Dacia Sandero Stepway
We drive the rugged new Dacia Sandero Stepway, ahead of its arrival in UK showrooms in May
The Stepway is a cleverly judged model, tapping into the trend for crossovers and sticking with Dacia’s budget price policy. It’s even better to drive than the Sandero, too, thanks to a raised ride height and extra suspension travel. But while entry-level versions are good value, once you start adding extras it makes more sense to look elsewhere.
The Stepway is due to arrive here in May, a few months after the Sandero and Duster, and follows a tried-and-tested path for turning cars into crossovers.
The ride height is raised by 40mm, plus there are front and rear scuff plates, black cladding around the wheelarches and new roof bars... and that’s it.
Yet the result is quite different to the standard car. It’s easier to climb in and out, which might appeal to older buyers, and the view of the road ahead is better.
The trade-off for cranking up the suspension in the Stepway is even more body roll than in the standard Sandero – which is saying something considering its sloppy body control. Take things easy, though, and its road manners are entirely acceptable.
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That’s especially true if you order the 89bhp 1.5 dCi engine fitted to our test car. It might cost £1,000 more than the 900cc TCe three-cylinder engine, and isn’t as fun to drive, but its smooth, torquey power delivery is perfect for making unruffled progress around town or if you want to stretch its legs on the motorway.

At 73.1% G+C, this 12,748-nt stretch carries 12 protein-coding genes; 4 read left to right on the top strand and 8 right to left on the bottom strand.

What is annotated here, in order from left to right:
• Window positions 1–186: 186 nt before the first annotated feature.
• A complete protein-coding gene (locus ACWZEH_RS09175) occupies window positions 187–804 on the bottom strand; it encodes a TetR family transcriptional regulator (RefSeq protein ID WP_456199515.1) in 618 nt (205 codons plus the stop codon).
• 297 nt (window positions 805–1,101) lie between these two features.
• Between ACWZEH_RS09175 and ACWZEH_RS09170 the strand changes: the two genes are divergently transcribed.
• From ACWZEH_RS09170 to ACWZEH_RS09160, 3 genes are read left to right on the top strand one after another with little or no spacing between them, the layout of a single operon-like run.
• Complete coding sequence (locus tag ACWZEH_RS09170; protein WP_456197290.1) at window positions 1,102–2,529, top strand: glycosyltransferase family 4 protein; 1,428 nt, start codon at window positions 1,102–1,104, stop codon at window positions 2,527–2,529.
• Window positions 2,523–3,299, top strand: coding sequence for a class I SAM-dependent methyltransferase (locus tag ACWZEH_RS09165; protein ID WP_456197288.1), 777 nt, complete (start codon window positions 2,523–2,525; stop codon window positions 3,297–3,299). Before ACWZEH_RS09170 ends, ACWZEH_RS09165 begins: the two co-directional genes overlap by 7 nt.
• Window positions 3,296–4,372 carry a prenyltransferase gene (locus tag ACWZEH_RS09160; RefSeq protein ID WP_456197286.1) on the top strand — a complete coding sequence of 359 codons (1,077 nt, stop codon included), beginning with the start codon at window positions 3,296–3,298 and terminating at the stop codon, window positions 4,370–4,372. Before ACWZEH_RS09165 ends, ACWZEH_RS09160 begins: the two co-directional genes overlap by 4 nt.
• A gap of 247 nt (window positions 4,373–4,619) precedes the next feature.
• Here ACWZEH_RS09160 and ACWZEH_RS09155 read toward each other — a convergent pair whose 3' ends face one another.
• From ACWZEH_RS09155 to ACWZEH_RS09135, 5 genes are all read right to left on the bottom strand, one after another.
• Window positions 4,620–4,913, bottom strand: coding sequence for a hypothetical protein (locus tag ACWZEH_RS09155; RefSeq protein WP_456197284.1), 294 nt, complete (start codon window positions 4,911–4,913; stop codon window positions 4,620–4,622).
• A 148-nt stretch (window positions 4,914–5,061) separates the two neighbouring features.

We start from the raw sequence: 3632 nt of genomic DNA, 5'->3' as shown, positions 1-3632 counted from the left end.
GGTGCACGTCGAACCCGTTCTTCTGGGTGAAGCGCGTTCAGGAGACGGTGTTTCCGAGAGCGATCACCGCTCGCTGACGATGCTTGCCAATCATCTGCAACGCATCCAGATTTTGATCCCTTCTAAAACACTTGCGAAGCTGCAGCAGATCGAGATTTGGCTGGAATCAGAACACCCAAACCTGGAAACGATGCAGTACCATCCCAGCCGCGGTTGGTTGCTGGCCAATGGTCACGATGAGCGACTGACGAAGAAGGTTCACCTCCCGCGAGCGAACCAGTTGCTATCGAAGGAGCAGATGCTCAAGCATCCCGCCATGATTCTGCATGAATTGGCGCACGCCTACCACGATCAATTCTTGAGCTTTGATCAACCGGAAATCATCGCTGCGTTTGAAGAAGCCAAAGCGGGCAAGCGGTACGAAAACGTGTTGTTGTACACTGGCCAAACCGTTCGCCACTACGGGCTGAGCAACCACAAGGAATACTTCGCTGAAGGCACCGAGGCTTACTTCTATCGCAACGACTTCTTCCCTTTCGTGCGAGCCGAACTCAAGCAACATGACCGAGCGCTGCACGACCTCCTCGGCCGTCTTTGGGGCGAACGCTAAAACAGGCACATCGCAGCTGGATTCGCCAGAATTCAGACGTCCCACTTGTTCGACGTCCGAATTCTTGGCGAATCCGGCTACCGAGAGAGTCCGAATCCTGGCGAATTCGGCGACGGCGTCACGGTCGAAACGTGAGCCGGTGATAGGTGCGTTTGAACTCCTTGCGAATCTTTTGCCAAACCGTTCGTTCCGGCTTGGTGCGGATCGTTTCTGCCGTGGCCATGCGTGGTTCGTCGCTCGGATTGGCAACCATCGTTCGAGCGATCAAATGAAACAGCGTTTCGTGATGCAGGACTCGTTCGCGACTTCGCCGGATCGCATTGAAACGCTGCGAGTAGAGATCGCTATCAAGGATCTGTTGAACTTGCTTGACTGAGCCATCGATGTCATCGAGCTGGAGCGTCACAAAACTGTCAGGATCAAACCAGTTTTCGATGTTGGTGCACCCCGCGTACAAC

There are economy benefits, too. The diesel claims 70.6mpg and 105g/km of CO2 (compared with 52.3mpg and 125g/km for the 900cc TCe), although that’s 3.7mpg and 6g/km worse than the similarly engined Sandero.
Not counting the roof bars, practicality is on a par with the Sandero. That means a 321-litre boot, which grows to 1,200 litres with the 60:40 split-folding rear seats taken down. Plus, there’s room for three adults in the back without too much of a crush.
And then there’s price, which is clearly the most important factor for anyone in the market for a Dacia. While the regular Sandero is the UK’s cheapest car, starting at just £5,995, the Stepway kicks off at £7,995.
But then it is pitched as a higher-spec car altogether, with buyers only offered the top two engines (the Sandero gets an entry-level 74bhp 1.2 as well) and top two trim levels. So there’s no basic version of the Stepway without a stereo or electric windows.
Even the cheapest 900cc TCe Ambiance model comes equipped with electric windows, a CD stereo and front foglights, while the top-spec Laureate gets air-conditioning, sat-nav and parking sensors. You can even specify leather seats in your Stepway for another £600.